Gbagbo had booby-trapped the election result mechanism, by inserting a harmless-looking clause that provided that the IEC would hand over the results to the “Constitutional Council” (a majority of whose members were Gbagbo’s hand-picked “people”) and that the Council would declare the results. The chairman of the Constitional Council was Paul Yao Ndre, Gbagbo’s former Interior Minister and, according to the BBC “the two go back to the early days of his [Gbagbo’s] Ivorian Popular Front Party”.
No one had imagined that this was anything but a formality. Yet seizing on this purely legal nicety, the “Constitutional Council” used its “powert” to declare that Gbagbo had won. That the Electoral Commission’s figures had been certified by the United Nations observer team and witnessed by the European Union –the two organisations that had borne the brunt of the election expenses – counted for nothing with Gbagbo. So he was sworn in as president.
But Ouattara also had himself sworn in as president. Each man named a cabinet. In private, however, each primed his military supporters for action. And that is why once again, Cote d’Ivoire can hardly be regarded as one country with one government. This will, of course prevent Cote d’Ivoire from obtaining the investment needed in 2011 to bring its cocoa and coffee production, as well as its industries, back to the buoyant positions they enjoyed in the days when Houphouet-Boigny made the country so rich that he could spend $300 million on his mausoleum-cum-basilica at Yamoussoukrom.
But the biggest question is: when will the African Union begin to take the question of election stealing seriously? The AU should, in my opinion, spend 2011 thinking about setting up a permanent electoral body which can be sent to conduct elections in volatile countries, and enforce the verdict with military power if necessary. The UN should finance such a body: after all, it has 9,000 soldiers currently keeping “the peace” in Cote d’Ivoire. And yet the country is anything but peaceful, due to the horrendous political undercurrents created by the stolen election.
2011 should be a very good year, for on 15 December 2010, the country produced its “first barrels” of crude oil in commercial quantities from its ‘Jubilee Field’, 40 miles offshore. In the words of the operating company, the UK’s Tullow Oil, the Jubilee Field “is a world-class oil field with estimated recoverable resources of up to one billion barrels”.
The first phase of production has a target of 370 million barrels. Full production will fetch Ghana 120,000 barrels per day (bpd), but in the immediate future, the field will be capable of producing up to 55,000 bpd. The important thing, though, is that the oil from the Jubilee Field is known in the trade as “light sweet crude” with “an API of 37 degrees”. It is of high quality and in great demand. Ghana will spend a lot of time in 2011 debating what the revenue from the oil should be spent on, and what steps should be taken to prevent the country from going the way of the other producers of oil in Africa, which haven’t exactly provided a good example of how to make oil improve the lives of their ordinary citizens..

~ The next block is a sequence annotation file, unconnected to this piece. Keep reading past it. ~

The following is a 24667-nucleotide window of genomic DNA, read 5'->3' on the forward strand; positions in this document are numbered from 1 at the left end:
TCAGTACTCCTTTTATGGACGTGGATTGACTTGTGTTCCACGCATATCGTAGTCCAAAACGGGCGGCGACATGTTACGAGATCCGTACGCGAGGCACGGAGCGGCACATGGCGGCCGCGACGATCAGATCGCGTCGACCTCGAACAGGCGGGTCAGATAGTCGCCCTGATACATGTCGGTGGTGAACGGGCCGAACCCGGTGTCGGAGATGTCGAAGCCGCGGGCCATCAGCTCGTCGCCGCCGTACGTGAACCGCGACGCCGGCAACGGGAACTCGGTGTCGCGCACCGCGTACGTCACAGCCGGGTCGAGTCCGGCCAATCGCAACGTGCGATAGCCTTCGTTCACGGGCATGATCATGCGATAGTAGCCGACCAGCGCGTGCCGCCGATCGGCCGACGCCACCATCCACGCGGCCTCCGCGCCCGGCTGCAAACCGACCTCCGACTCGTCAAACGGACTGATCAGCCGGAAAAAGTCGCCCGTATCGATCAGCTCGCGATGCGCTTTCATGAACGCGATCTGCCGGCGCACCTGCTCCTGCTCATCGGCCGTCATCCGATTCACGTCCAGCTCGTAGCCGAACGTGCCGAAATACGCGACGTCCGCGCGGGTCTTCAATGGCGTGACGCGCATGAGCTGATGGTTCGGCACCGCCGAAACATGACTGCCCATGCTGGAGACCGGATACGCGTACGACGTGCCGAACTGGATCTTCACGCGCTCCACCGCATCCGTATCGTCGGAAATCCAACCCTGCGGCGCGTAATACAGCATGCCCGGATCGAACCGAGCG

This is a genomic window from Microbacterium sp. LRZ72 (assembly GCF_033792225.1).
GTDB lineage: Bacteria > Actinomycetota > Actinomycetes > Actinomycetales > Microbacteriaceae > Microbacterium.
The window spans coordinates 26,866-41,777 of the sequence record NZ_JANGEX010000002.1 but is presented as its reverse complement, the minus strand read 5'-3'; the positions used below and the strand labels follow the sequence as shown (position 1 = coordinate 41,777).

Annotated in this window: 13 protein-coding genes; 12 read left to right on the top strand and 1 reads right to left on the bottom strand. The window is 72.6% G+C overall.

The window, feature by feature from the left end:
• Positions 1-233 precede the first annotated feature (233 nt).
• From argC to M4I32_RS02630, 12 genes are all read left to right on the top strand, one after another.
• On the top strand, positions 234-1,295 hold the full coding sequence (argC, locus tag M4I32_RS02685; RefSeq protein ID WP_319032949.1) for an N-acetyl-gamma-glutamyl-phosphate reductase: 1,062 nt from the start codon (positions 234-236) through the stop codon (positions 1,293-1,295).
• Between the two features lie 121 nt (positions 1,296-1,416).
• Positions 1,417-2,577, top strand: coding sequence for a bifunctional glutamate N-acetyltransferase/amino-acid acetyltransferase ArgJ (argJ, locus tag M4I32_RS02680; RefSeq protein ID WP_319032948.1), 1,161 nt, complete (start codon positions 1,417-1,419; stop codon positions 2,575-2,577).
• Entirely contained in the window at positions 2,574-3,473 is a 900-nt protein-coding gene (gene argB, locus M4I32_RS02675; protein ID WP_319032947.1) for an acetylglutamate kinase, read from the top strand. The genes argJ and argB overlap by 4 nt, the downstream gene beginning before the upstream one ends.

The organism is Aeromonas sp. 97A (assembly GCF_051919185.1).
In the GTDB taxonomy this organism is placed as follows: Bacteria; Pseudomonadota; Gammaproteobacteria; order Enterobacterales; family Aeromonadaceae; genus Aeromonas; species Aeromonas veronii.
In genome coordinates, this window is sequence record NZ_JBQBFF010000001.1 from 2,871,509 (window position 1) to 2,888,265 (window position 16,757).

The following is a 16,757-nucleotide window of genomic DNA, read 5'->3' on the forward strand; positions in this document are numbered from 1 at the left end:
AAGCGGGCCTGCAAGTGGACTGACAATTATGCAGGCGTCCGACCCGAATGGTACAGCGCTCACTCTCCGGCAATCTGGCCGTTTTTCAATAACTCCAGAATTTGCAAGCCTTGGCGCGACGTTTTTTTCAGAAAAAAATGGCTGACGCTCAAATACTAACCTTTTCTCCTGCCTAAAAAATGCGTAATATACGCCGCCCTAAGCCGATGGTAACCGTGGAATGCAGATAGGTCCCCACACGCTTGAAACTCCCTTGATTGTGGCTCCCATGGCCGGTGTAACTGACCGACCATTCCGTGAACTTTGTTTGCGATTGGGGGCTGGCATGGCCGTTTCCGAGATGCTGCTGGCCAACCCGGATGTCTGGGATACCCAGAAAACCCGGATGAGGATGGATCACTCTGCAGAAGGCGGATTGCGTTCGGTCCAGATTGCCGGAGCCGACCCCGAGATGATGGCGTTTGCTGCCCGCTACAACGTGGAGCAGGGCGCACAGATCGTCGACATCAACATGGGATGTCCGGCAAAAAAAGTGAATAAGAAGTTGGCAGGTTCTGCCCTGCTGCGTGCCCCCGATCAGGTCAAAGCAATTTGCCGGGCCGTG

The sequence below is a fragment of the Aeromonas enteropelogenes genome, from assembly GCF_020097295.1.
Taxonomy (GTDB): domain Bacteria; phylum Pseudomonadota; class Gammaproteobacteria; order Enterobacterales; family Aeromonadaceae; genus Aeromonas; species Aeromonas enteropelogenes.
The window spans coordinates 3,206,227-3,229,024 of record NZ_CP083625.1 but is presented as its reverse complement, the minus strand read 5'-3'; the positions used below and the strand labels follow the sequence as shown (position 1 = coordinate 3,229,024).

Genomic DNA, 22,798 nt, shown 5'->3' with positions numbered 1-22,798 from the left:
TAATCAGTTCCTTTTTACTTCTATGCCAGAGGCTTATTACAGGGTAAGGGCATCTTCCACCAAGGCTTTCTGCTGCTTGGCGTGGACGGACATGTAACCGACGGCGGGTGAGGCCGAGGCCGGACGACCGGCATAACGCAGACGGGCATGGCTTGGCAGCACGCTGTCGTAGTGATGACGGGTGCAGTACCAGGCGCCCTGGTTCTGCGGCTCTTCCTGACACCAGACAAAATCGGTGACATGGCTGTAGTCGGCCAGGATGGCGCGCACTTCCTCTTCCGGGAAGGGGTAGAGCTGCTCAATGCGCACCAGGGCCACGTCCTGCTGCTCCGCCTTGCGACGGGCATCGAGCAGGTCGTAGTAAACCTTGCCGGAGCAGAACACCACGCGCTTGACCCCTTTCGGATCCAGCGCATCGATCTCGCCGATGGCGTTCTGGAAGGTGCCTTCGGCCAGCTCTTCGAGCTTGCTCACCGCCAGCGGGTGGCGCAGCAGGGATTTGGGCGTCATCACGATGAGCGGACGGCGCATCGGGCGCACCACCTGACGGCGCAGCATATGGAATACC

Tullow Oil is optimistic, though. It says Phase One can be the catalyst for developing Ghanaian capacity in oil and gas exploration and production; attracting further foreign investment and [thereby] diversifying the economy; and also helping local businesses and suppliers to develop the in-country services that oil companies and the partners will require. More than 85% of Tullow Ghana’s employees are Ghanaian and the company’s target is to increase the number to 90% in the next four years.
2011 will see the intensification of these efforts, both on the part of the government and the oil companies. The government has studied the records of both the good and bad producers of oil in the world, and it is hoped Ghana will emulate the best practices in the industry, such as the example offered by Norway.
In the coming year, the East African Community (ECA) will immerse itself in trying to streamline its financial operations in practice. The Community’s payment and settlement systems are top of the agenda. The total harmonisation of these systems will constitute the backbone of the ECA’s financial system. Without a harmonised financial system, the other organs of the ECA, such as the legislature and eventually, the proposed Community Government itself, will have no relevance.
The ECA is made up of Kenya, Tanzania, Uganda, Burundi and Rwanda, and came into being through a Treaty that entered into force on 7 July 2000. The original “partner states” were Kenya, Tanzania and Uganda. Rwanda and Burundi were admitted later.
Kenya, Uganda and Tanzania must be congratulated on being able to resurrect a Community which they enjoyed before independence, but which was destroyed by the upsurge of nationalism and the rise of unnecessary suspicion and mistrust in the post-independence period.
Even more remarkable is the willingness — and ability — of the original “partner states” to accept the integration of Rwanda and Burundi, which are not only French-speaking, but which also carry a huge baggage of past internecine political rivalry. The English-speaking partners could easily have closed up shop, in the fear that their French-speaking neighbours would transmit their virus of periodic blood-letting, into the whole region.
The hope is that after streamlining the payment and settlement system, a common currency will emerge to ensure that payment obligations within the Community are processed and settled in a timely manner, and that potential systemic instability from failed settlements is minimised. Building a single regional payment and settlement system from various national payments systems requires extensive regulatory reform and harmonisation. It will also help establish a modernised regulatory structure and support full market integration.
The private sector has already taken the lead in integrating the local markets. The popularity of Safaricom’s “M-Pesa” scheme in Kenya and MTN’s “Mobile Money” in Rwanda and Uganda suggests that they have addressed unmet needs, especially of the “unbanked” people in the Community. But these systems pose regulatory challenges that have to be addressed if consumers are to continue to repose confidence in the systems, especially as they expand their activities.
Ironically, the contemporary ECA, which came into force over 30 years after its West African counterpart, ECOWAS. was founded, has a lot to teach ECOWAS, a body which is yet to implement many of the lofty ideas it has mapped out for itself on paper with regard to practical regional integration on the ground.